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Although several vitamins are called vitamin B, each has a unique chemical structure and is distinguished from the others by a number after the B – from B1 to B12. Eight water-soluble vitamins comprise what is called the “B complex”. In addition to numbered names, they also have unique names. Two of them, biotin and folate, are most commonly referred to by their unique names.
Since several of these are often linked to B vitamins or included in a B-complex supplement, it's worth taking a quick look at what they are.
B4 – Hill. It is synthesized in the body, but not in sufficient quantity for health, so it is still considered an essential nutrient – just not officially a B vitamin, although you can still see it included in many B-complex supplements – including complex formulations. Thorne's B.
B8 – Inositol. It is synthesized in the human body.
B10 - PABA. It is considered non-essential because it is produced by microbes in your gut.
B11 – Pteryl-hepta-glutamic acid. Turns out it's one of the folates.
What do B vitamins do and what happens when they are in deficit?
B vitamins are grouped together as a B complex because they are often found together in food sources. They are found in a wide variety of foods, including meat, fish, dairy, legumes, green leafy vegetables (folate, in particular), nuts, seeds, and fortified cereals (although not all are found in all foods). For example, B12 is only found in animal products.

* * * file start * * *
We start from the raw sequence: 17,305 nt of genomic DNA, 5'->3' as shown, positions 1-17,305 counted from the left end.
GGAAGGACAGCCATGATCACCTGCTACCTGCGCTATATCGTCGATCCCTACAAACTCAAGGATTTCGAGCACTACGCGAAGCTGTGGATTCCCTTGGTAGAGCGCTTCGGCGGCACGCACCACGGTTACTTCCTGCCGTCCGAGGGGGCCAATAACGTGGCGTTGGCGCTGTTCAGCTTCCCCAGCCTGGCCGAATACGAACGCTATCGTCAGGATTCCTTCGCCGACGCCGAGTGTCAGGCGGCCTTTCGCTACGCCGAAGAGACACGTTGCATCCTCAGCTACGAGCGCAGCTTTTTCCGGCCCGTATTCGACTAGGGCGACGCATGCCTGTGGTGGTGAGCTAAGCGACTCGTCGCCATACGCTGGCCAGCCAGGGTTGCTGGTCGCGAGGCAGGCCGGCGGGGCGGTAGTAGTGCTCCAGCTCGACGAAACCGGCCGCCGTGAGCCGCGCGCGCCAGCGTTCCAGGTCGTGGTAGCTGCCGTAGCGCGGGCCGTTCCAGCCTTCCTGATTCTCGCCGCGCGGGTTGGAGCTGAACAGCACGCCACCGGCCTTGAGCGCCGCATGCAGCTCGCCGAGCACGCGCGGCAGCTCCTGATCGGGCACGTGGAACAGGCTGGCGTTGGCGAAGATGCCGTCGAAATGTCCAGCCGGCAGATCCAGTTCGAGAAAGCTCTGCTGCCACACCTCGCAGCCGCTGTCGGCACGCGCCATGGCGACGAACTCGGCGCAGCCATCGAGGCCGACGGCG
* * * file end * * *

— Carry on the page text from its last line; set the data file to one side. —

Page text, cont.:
They have similar functions in the body. One or another B vitamin is involved in keeping our cells healthy, creating energy from our food (metabolism), manufacturing new cells, helping to produce brain chemicals (neurotransmitters), supporting healthy methylation, and much more.*
Differences arise when looking at which vitamin B is a cofactor for which enzymes. As enzyme cofactors, vitamin B helps drive the reaction; an enzyme cannot do its job without its cofactors. The specific enzyme, in turn, tells you which types of body tissues require the vitamin. Let's take a look.
It's easier to determine how a particular vitamin affects our health by looking at what happens when we don't get enough of it in our diet or supplementation. If a specific B vitamin is lacking, it cannot be the cofactor an enzyme needs to do its job.
Some characteristic symptoms of vitamin B deficiencies; some actually have an illness named for their disability:
B1 – Severe deficiency is called Wernicke-Korsakoff Syndrome (beriberi), characterized by neuropathy and dementia; extreme cases also affect the heart
B2 – Opacity of the lens of the eye – cataract; cracks in the corners of the lips
B3 – The severe deficiency disease is called pellagra, characterized by the “3 D’s” – diarrhea, dermatitis and dementia
B5 – Damages the adrenal glands; a unique deficiency condition known as "burning foot syndrome" is associated with a B5 deficiency - although it is likely the result of a number of vitamin B deficiencies
B6 – Depression and other mental health problems for being a cofactor of numerous brain neurotransmitters; neuropathies
Biotin – Dry and flaky skin; hair loss
Folate – Anemia; psychiatric disorders; impaired fetal development; elevated homocysteine level due to poor methylation